No one likes adware in the first place, but a particular piece of adware, Superfish, is being called out now as particularly bad by security researchers. It's been preloaded on many Lenovo computers too. But there's an easy way to see if you're vulnerable.
In a nutshell, Superfish not only injects ads into web pages, it intercepts encrypted traffic for every website you visit, Ars Technica explains. On secure HTTPS sites, Superfish assigns its own site certificate but makes you believe it's the actual site's official certificate. It gets worse, though: Attackers can use Superfish to launch man-in-the-middle attacks, intercepting your secure connections and stealing your passwords without you knowing.
If you have a Lenovo computer that shipped in 2014, you should definitely do this quick test below. (I have a Lenovo ThinkPad from that time, but got the all clear. I'm wondering if it's mostly lower end laptops that have been affected.) Whatever computer you're, using though, it doesn't hurt to check:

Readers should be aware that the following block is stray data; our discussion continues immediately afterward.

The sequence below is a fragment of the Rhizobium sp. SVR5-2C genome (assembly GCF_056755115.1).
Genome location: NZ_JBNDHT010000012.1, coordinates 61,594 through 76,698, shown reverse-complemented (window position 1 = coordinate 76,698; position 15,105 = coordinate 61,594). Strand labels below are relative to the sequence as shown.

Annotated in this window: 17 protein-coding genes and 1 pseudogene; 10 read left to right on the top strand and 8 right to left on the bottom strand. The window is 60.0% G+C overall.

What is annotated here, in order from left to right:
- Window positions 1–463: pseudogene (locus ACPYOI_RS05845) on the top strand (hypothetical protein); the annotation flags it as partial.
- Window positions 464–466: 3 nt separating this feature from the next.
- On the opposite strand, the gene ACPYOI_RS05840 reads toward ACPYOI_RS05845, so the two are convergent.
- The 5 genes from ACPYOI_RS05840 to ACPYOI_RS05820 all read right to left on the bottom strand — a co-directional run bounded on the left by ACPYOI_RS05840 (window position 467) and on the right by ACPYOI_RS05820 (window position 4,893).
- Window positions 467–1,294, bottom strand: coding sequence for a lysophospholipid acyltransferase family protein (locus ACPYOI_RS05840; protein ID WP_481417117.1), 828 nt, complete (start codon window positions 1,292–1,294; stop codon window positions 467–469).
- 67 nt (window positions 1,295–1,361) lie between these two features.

Visit Filippo Valsorda's Superfish test in either Chrome or Internet Explorer to see your results.
If you're infected, you might need to do a clean install of Windows to get rid of it, Forbes notes. Lifehacker also has instructions on removing the certificate--and then you'll have to retest to make sure Superfish is gone--but the safest thing is to do a clean install.